All That Heaven Allows

NR, 89 minutes

 

Douglas Sirk’s ALL THAT HEAVEN ALLOWS is the second title in a four-part Essential Cinema series dedicated to UNRULY WOMEN in cinema. 

This heartbreakingly beautiful indictment of 1950s American mores by Douglas Sirk follows the blossoming love between a well-off widow (Jane Wyman) and her handsome and earthy younger gardener (Rock Hudson). When their romance prompts the scorn of her children and country club friends, she must decide whether to pursue her own happiness or carry on a lonely, hemmed-in existence for the sake of the approval of others. With the help of ace cinematographer Russell Metty, Sirk imbues nearly every shot with a vivid and distinct emotional tenor. A profoundly felt film about class and conformity in small-town America, ALL THAT HEAVEN ALLOWS is a pinnacle of expressionistic Hollywood melodrama and an endlessly durable model for artists of any medium who wish to address the manifold taboos of bourgeois society. (1955, Douglas Sirk, U.S., English, 89 mins, NR, DCP)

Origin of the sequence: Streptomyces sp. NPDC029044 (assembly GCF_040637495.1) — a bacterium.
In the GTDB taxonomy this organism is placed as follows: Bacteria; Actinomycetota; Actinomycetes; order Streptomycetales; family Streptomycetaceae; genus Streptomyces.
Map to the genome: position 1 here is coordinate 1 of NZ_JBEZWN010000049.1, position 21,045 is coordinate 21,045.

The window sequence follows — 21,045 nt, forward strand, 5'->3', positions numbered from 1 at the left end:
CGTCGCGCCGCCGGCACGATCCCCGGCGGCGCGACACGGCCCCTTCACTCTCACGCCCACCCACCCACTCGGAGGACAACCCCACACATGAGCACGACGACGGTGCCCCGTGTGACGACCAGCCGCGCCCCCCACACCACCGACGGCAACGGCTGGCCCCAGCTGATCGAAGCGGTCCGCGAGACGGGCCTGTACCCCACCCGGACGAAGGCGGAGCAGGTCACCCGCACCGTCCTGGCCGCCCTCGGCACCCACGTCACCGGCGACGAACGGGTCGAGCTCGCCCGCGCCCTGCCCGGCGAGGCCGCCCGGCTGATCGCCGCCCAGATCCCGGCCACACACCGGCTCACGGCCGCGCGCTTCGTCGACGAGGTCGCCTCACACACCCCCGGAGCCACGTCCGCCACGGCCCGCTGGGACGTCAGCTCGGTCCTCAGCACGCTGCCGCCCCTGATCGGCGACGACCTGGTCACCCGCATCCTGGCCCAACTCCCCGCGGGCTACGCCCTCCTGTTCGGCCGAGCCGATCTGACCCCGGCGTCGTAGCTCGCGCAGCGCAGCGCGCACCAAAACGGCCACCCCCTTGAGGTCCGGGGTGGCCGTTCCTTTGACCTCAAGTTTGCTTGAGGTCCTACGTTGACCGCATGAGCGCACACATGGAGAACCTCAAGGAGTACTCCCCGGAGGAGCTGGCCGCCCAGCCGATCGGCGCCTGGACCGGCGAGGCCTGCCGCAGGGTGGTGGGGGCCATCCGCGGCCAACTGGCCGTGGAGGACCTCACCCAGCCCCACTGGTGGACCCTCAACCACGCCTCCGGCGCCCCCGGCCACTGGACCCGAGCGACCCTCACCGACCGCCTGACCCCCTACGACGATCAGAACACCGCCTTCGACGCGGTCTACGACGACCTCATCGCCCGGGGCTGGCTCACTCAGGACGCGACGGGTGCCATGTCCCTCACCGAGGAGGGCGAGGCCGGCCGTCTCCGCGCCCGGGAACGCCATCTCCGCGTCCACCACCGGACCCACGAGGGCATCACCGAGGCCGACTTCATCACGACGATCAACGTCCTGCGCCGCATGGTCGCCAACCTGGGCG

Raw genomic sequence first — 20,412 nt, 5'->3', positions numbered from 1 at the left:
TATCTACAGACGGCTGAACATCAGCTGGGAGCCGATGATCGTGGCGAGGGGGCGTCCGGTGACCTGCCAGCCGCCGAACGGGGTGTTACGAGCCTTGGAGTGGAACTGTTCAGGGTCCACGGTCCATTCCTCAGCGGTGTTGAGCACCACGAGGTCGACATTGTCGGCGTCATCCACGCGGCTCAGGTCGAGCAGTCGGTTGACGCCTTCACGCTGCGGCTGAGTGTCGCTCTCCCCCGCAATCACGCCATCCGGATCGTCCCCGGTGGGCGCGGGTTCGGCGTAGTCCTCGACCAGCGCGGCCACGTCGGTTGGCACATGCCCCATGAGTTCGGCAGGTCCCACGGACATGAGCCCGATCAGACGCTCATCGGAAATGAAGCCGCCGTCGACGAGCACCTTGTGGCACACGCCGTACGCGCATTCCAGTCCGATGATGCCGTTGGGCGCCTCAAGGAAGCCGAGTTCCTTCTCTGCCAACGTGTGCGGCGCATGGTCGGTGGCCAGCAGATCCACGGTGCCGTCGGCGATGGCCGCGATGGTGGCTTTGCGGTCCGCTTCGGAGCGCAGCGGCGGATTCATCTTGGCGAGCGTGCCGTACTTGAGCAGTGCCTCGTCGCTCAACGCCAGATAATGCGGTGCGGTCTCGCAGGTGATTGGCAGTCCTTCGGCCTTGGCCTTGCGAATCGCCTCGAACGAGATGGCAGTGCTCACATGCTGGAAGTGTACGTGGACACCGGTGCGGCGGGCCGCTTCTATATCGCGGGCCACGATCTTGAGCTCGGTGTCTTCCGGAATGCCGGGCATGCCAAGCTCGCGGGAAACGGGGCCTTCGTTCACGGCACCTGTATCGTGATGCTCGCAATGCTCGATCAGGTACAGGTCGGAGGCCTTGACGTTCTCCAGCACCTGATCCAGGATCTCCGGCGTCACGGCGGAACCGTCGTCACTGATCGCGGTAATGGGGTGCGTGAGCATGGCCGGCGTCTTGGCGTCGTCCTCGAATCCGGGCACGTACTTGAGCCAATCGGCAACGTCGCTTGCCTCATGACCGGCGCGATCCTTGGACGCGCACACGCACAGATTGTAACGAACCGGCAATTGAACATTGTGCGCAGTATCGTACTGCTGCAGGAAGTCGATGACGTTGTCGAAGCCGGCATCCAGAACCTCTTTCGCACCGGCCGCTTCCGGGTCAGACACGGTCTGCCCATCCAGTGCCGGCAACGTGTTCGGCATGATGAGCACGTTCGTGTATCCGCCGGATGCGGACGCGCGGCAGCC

Preceded by:
The Vanity Tables of Douglas Sirk (Mark Rappaport, USA, 2014, 11min)
Mark Rappaport probes the burdensome nature of beauty and bodily control through one of classical Hollywood’s most essential props: the vanity table. Employing clips from landmark films like All That Heaven Allows, the filmmaker delves into how Douglas Sirk used this pejoratively named piece of furniture.

The Art Theater thanks Mark Rappaport for the opportunity to present his short film before the Special Event screening of All That Heaven Allows. To see more of Mr. Rappaport’s work visit his Fandor and Kanopy pages.

 

“But Sirk surpasses melodramatic cliches by securing an exceptional performance from Wyman, whose soft face, as watchful and nervously expectant as a child’s, is capti­vating through­out, subtly registering every chink of hope and approa­ching black cloud. This is her, and Sirk’s finest hour.” — Jane Graham, The Guardian

“Wyman plays Cary as a woman accustomed to satisfying or at least making comfortable others, regardless of what suffering she may endure. She knows no other way, but is starting to realize it possible.” — Scott Nye, The Criterion Collection

“More than anything else, though, All That Heaven Allows is simply a stunning visual achievement, with Sirk employing deeply saturated color and geometrical compositions (note how often a vertical line separates Cary and Ron in the frame) to rapturous effect.” — Mike D’Angelo, The A.V. Club


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